The first trimester of a pregnancy is one of the most important and challenging for a relationship. Whether you have only been with the father for a little while or have been married for 10 years, expect your relationship and intimacy to change throughout the first trimester. These changes happen in waves, starting with the excitement and nervousness of finding out you’re pregnant to handling the changes your body is going through to preparing together for your new bundle of joy.

Intimacy

One of the biggest changes you may experience in the first trimester of pregnancy is lack of intimacy. You may start feeling ill with nausea, have cramps or even be spotting. This can be a killer to your sex drive, which may difficult for your partner to understand. While this will not last throughout your pregnancy and you may even have an increase in your sexual desire during the second trimester, don’t worry when you aren’t in the mood for intimacy during the first few months of pregnancy. Hormone fluctuations can cause some emotional and physical changes that make it difficult. If you do have sex during the first trimester, it is perfectly fine unless you know your cervix is incompetent and begins to open, or if you are having unexplained bleeding.

Emotional Changes
Emotional changes are very common due to your hormones, and it can put a strain on your relationship. But it can also bring you closer together. Expect to have some mood fluctuations, including being angry, resentful, sad, frustrated and overly emotional. Communication is essential during the first trimester, so explain to your partner or spouse how you are feeling. Your relationship will be stronger with more communication.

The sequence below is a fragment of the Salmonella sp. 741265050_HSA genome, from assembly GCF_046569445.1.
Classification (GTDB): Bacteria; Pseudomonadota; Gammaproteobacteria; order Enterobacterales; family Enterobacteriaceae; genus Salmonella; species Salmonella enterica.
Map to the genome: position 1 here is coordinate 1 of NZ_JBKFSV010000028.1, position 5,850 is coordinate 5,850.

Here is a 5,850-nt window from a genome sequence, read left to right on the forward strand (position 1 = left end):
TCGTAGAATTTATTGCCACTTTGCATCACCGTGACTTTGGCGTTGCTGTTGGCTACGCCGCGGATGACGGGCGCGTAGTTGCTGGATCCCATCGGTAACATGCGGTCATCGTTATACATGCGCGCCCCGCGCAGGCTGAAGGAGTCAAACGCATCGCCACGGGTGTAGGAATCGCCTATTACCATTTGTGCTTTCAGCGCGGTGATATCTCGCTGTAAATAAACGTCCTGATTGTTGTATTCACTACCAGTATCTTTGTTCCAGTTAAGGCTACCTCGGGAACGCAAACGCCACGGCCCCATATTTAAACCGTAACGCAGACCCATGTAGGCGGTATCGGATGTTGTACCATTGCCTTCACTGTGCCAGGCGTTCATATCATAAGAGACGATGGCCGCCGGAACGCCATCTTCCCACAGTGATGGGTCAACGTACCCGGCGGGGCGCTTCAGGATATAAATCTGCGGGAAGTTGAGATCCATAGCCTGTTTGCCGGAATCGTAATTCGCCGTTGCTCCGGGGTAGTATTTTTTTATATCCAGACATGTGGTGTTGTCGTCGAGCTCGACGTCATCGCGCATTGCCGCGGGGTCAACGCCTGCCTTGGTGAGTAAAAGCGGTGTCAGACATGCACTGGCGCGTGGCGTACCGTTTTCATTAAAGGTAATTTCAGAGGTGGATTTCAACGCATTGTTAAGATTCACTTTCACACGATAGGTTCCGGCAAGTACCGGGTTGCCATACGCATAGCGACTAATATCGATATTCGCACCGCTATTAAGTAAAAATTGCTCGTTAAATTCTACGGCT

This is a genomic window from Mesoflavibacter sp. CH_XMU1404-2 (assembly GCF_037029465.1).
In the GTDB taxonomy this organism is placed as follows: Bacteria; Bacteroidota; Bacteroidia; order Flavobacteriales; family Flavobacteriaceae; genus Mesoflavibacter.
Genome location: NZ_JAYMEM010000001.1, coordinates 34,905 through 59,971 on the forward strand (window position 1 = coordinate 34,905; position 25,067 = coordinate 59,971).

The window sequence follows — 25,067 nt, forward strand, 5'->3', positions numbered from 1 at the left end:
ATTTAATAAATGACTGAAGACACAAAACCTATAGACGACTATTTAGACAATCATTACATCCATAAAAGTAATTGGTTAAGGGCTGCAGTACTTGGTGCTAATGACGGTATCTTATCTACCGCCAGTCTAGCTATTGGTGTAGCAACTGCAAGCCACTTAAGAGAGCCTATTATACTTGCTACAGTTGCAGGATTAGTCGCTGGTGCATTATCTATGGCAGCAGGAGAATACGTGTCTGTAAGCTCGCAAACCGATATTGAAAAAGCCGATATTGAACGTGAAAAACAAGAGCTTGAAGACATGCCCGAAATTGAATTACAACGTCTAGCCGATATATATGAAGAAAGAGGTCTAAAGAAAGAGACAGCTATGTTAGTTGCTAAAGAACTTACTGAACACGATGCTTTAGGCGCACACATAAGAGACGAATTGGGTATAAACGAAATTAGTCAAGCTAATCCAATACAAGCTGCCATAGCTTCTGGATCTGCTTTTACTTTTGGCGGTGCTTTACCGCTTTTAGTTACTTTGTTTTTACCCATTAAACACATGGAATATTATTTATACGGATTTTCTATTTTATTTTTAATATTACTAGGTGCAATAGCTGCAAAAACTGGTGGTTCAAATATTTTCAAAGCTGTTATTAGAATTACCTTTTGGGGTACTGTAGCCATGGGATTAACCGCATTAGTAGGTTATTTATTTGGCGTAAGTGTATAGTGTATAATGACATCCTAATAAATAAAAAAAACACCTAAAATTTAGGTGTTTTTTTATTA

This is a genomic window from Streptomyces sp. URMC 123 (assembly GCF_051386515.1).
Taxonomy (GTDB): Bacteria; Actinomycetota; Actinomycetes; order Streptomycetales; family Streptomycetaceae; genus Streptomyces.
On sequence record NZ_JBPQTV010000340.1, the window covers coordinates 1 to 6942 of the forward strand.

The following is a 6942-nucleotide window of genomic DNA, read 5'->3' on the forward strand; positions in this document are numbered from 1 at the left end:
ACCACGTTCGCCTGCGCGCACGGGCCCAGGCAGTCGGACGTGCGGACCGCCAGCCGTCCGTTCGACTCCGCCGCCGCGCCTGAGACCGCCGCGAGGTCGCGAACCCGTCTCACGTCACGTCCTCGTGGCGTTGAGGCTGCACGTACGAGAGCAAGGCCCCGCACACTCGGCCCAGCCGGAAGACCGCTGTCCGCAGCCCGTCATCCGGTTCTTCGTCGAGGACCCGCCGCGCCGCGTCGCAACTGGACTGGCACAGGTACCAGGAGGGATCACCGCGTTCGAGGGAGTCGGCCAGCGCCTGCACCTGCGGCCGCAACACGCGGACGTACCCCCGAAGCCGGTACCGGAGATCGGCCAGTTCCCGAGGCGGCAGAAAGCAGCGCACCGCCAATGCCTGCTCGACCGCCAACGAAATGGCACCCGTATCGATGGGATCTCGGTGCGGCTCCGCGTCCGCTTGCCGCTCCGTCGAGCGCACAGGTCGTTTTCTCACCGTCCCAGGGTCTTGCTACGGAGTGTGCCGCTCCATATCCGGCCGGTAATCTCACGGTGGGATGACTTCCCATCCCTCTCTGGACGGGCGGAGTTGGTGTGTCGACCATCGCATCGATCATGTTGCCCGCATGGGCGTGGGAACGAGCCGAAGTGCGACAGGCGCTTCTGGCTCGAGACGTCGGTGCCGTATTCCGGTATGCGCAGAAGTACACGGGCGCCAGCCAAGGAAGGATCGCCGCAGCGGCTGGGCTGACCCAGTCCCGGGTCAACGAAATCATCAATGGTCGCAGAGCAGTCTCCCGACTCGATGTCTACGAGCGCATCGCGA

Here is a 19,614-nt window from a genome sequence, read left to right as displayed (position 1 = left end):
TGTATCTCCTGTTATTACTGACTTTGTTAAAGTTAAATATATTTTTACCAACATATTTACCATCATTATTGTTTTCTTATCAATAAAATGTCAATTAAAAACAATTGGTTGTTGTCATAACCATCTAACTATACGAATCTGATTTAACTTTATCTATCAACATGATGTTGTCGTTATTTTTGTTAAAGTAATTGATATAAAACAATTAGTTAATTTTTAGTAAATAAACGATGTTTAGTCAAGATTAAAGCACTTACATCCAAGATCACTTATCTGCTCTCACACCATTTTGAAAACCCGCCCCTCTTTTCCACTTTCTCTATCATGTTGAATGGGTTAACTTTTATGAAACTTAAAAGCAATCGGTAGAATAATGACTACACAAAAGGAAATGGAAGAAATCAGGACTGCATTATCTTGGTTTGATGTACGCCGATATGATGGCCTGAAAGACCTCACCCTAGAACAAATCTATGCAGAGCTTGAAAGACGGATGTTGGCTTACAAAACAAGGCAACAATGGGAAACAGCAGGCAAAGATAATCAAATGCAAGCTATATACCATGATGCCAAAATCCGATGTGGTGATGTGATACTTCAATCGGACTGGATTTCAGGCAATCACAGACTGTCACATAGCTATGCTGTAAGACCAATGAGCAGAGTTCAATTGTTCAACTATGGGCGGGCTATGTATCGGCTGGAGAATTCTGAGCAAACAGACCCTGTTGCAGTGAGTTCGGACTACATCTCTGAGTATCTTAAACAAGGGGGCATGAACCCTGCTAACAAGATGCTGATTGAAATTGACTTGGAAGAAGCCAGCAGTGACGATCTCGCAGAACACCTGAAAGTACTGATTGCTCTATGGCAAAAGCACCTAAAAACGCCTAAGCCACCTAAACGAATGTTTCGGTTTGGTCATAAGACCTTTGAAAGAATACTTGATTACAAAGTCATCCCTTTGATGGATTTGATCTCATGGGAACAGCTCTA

Closer Bond
Many relationships become stronger during the first trimester. This can be a very exciting time, and while you may have your differences, in the beginning, they typically work themselves out. Expect to feel much closer to your spouse during the first trimester, as you lean on them for support.

Financial Decisions
Finances tend to be a burden for couples, but as long as you are communicating and coming up with realistic plans, this doesn’t have to be a big deal. Come up with a solid plan for preparing for your baby, and the financial aspect will work itself out.

If it feels like your relationship is strained shortly after finding out you are pregnant, realize this is normal. There is an adjustment period as this is a big change in both of your lives but simply needs a few good talks to get through.

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Pregnancy by Trimester